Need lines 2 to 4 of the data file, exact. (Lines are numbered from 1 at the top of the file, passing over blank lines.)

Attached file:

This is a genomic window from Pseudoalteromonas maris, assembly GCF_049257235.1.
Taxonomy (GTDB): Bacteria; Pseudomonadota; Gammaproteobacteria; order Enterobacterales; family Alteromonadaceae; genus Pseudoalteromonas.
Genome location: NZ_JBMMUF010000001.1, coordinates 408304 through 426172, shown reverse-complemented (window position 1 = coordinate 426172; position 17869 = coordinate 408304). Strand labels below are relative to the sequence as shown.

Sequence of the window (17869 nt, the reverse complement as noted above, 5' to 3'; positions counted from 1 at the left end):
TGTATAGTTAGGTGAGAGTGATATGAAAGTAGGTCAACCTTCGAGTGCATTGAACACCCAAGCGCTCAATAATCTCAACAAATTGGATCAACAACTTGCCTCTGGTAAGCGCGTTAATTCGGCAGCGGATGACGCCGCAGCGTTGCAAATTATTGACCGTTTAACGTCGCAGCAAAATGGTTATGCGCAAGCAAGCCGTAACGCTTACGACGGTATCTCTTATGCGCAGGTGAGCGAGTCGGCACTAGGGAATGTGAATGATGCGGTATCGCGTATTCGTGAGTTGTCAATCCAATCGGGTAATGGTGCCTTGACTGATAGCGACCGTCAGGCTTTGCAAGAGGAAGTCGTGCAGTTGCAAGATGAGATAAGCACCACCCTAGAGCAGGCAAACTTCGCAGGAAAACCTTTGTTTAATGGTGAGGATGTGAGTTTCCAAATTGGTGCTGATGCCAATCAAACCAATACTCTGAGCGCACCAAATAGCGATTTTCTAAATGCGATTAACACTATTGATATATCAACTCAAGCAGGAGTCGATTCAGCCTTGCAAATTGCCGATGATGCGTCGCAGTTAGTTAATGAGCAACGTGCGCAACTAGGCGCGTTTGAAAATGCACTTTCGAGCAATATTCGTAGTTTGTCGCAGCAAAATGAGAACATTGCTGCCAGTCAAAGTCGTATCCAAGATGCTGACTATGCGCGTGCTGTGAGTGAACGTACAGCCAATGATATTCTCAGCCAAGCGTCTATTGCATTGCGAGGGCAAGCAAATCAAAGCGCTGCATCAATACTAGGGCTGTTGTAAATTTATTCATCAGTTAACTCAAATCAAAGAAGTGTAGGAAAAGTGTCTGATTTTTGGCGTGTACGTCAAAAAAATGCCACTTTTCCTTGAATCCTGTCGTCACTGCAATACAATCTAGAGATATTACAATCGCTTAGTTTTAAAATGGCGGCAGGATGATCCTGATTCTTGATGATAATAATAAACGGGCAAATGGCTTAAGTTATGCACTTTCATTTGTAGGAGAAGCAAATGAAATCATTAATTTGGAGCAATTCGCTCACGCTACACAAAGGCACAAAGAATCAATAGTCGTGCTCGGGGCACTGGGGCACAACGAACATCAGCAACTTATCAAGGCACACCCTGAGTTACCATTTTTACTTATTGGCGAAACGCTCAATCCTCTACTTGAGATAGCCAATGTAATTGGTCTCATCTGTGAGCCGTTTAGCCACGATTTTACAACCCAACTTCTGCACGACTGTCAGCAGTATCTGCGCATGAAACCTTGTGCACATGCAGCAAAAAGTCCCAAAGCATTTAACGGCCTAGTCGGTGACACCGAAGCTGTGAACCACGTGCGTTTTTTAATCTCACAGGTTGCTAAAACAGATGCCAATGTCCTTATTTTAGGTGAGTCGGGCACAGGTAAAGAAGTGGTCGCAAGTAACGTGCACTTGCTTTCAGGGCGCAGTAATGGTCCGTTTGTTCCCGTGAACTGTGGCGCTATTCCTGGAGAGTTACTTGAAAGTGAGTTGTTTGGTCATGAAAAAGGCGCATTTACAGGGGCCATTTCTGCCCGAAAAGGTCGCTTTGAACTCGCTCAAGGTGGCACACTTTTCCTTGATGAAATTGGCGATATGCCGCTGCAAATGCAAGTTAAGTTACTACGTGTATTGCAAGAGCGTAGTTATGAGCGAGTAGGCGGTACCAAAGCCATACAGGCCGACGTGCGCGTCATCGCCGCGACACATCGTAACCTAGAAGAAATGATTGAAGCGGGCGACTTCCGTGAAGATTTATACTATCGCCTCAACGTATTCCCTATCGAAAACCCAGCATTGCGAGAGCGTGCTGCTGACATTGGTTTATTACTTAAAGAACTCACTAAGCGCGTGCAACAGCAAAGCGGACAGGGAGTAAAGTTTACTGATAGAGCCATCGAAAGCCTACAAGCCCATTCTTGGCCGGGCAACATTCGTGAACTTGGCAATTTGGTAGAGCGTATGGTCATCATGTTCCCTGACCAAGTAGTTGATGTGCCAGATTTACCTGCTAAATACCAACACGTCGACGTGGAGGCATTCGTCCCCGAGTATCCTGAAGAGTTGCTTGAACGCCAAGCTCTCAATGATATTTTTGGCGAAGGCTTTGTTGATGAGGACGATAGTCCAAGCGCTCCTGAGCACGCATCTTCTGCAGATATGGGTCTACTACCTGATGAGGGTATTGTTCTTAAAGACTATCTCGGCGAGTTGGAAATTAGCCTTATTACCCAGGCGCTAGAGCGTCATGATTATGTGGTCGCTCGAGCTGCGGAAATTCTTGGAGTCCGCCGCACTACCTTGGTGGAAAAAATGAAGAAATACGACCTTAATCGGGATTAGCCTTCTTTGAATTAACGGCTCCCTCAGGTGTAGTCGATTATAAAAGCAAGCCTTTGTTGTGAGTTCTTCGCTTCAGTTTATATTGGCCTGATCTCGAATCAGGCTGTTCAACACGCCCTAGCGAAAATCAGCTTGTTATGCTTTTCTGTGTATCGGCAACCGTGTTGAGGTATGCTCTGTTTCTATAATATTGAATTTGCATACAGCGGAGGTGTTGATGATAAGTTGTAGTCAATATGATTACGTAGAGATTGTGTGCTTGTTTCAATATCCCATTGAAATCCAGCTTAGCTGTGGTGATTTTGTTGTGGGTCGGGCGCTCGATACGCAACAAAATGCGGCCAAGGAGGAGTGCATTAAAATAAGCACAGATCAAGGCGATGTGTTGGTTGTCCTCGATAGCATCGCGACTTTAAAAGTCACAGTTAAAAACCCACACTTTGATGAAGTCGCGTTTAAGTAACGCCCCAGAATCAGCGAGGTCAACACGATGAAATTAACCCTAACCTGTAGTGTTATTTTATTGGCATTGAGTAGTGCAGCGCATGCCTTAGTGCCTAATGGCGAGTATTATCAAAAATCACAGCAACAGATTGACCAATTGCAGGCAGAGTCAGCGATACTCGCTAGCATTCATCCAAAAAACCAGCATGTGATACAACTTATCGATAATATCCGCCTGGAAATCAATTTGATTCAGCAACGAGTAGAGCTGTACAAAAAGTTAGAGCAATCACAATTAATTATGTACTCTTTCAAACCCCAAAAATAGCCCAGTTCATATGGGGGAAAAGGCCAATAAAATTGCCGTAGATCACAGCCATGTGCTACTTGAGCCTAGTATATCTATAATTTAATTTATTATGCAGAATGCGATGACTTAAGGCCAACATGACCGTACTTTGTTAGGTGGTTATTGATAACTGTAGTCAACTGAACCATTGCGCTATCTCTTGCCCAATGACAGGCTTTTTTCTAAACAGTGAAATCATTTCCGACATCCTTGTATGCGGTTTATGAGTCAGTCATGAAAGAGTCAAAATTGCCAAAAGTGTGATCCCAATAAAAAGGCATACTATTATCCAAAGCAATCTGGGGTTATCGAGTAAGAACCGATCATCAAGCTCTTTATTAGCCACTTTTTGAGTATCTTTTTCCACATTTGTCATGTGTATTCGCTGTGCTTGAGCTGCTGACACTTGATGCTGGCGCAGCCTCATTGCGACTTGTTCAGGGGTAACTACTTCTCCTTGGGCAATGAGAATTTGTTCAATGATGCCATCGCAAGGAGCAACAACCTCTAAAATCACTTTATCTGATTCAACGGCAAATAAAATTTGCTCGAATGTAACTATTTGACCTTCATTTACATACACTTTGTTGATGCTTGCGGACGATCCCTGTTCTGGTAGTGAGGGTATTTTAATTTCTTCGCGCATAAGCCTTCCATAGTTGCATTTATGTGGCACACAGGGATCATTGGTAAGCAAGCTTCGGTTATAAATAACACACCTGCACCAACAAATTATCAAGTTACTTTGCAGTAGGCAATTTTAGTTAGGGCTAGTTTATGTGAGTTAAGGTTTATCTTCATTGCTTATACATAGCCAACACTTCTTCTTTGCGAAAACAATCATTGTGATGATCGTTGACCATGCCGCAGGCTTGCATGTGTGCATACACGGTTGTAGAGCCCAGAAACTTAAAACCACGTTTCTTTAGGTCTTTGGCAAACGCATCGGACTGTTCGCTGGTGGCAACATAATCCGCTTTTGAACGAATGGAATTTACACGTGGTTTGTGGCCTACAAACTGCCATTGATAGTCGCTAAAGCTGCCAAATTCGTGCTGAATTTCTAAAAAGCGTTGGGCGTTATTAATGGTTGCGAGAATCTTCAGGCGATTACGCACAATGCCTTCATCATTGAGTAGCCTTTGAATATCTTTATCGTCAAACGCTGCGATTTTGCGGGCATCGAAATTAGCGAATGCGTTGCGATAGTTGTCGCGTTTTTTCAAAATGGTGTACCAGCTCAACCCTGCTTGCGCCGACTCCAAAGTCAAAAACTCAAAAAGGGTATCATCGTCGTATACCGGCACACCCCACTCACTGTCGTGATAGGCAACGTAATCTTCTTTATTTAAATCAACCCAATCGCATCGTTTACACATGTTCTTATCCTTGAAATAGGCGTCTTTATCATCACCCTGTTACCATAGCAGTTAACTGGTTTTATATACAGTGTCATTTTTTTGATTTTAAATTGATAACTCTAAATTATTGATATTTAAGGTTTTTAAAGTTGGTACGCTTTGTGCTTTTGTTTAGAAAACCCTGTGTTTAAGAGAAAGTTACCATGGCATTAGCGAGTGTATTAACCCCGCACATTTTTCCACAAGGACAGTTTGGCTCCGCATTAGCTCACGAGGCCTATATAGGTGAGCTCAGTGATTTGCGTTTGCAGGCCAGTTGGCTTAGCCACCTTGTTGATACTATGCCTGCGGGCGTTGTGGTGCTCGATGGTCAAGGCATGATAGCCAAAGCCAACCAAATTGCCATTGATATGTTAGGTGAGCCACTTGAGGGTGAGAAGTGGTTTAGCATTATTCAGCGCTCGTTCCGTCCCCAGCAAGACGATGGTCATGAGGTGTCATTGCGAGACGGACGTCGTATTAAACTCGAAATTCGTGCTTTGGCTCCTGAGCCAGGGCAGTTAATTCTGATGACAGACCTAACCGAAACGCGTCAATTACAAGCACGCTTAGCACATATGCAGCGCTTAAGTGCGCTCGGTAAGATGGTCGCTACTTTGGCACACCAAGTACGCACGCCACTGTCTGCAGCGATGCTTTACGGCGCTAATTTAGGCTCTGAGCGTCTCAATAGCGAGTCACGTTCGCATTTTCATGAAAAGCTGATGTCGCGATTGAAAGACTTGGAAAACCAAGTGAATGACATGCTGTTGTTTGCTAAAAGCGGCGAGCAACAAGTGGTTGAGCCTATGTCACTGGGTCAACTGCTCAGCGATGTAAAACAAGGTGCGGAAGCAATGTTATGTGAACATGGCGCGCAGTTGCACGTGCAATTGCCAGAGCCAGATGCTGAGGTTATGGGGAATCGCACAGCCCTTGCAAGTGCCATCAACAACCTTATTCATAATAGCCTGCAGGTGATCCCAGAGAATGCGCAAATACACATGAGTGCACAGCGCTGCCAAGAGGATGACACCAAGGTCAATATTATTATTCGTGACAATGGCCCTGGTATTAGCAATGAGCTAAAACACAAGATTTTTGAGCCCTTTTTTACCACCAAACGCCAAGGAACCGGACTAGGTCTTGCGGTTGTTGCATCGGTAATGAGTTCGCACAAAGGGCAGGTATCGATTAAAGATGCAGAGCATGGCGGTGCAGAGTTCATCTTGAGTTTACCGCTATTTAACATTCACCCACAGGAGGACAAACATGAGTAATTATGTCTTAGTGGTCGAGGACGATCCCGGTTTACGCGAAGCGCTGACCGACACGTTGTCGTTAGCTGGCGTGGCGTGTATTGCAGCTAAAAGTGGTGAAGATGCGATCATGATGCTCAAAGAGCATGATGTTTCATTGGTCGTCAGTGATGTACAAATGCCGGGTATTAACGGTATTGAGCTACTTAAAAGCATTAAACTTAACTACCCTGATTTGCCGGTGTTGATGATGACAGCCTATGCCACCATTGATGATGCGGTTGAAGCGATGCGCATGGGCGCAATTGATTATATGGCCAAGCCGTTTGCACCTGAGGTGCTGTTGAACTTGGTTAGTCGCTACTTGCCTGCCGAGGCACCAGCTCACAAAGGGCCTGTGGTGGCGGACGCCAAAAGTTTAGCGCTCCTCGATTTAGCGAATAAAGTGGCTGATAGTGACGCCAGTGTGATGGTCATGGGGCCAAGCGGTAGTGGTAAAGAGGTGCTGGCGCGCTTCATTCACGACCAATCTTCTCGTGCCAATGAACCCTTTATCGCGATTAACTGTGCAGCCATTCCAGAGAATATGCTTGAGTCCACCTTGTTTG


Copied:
Taxonomy (GTDB): Bacteria; Pseudomonadota; Gammaproteobacteria; order Enterobacterales; family Alteromonadaceae; genus Pseudoalteromonas.
Genome location: NZ_JBMMUF010000001.1, coordinates 408304 through 426172, shown reverse-complemented (window position 1 = coordinate 426172; position 17869 = coordinate 408304). Strand labels below are relative to the sequence as shown.

Sequence of the window (17869 nt, the reverse complement as noted above, 5' to 3'; positions counted from 1 at the left end):